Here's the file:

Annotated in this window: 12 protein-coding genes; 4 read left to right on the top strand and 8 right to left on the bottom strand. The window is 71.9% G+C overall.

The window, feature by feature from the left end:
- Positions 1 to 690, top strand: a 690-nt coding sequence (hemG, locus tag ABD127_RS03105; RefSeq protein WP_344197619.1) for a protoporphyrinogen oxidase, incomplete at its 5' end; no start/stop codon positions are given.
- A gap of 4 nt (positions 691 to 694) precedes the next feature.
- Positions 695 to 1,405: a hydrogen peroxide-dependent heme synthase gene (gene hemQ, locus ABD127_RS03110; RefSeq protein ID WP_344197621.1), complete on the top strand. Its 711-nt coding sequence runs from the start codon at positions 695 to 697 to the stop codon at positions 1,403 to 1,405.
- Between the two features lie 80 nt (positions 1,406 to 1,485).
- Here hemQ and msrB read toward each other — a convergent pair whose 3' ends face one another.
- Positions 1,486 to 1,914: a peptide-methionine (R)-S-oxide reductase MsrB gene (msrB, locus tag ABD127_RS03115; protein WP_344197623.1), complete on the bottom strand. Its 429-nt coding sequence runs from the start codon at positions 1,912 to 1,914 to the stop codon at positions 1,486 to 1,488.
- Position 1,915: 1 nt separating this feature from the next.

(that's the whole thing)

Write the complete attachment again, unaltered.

Annotated in this window: 12 protein-coding genes; 4 read left to right on the top strand and 8 right to left on the bottom strand. The window is 71.9% G+C overall.

The window, feature by feature from the left end:
- Positions 1 to 690, top strand: a 690-nt coding sequence (hemG, locus tag ABD127_RS03105; RefSeq protein WP_344197619.1) for a protoporphyrinogen oxidase, incomplete at its 5' end; no start/stop codon positions are given.
- A gap of 4 nt (positions 691 to 694) precedes the next feature.
- Positions 695 to 1,405: a hydrogen peroxide-dependent heme synthase gene (gene hemQ, locus ABD127_RS03110; RefSeq protein ID WP_344197621.1), complete on the top strand. Its 711-nt coding sequence runs from the start codon at positions 695 to 697 to the stop codon at positions 1,403 to 1,405.
- Between the two features lie 80 nt (positions 1,406 to 1,485).
- Here hemQ and msrB read toward each other — a convergent pair whose 3' ends face one another.
- Positions 1,486 to 1,914: a peptide-methionine (R)-S-oxide reductase MsrB gene (msrB, locus tag ABD127_RS03115; protein WP_344197623.1), complete on the bottom strand. Its 429-nt coding sequence runs from the start codon at positions 1,912 to 1,914 to the stop codon at positions 1,486 to 1,488.
- Position 1,915: 1 nt separating this feature from the next.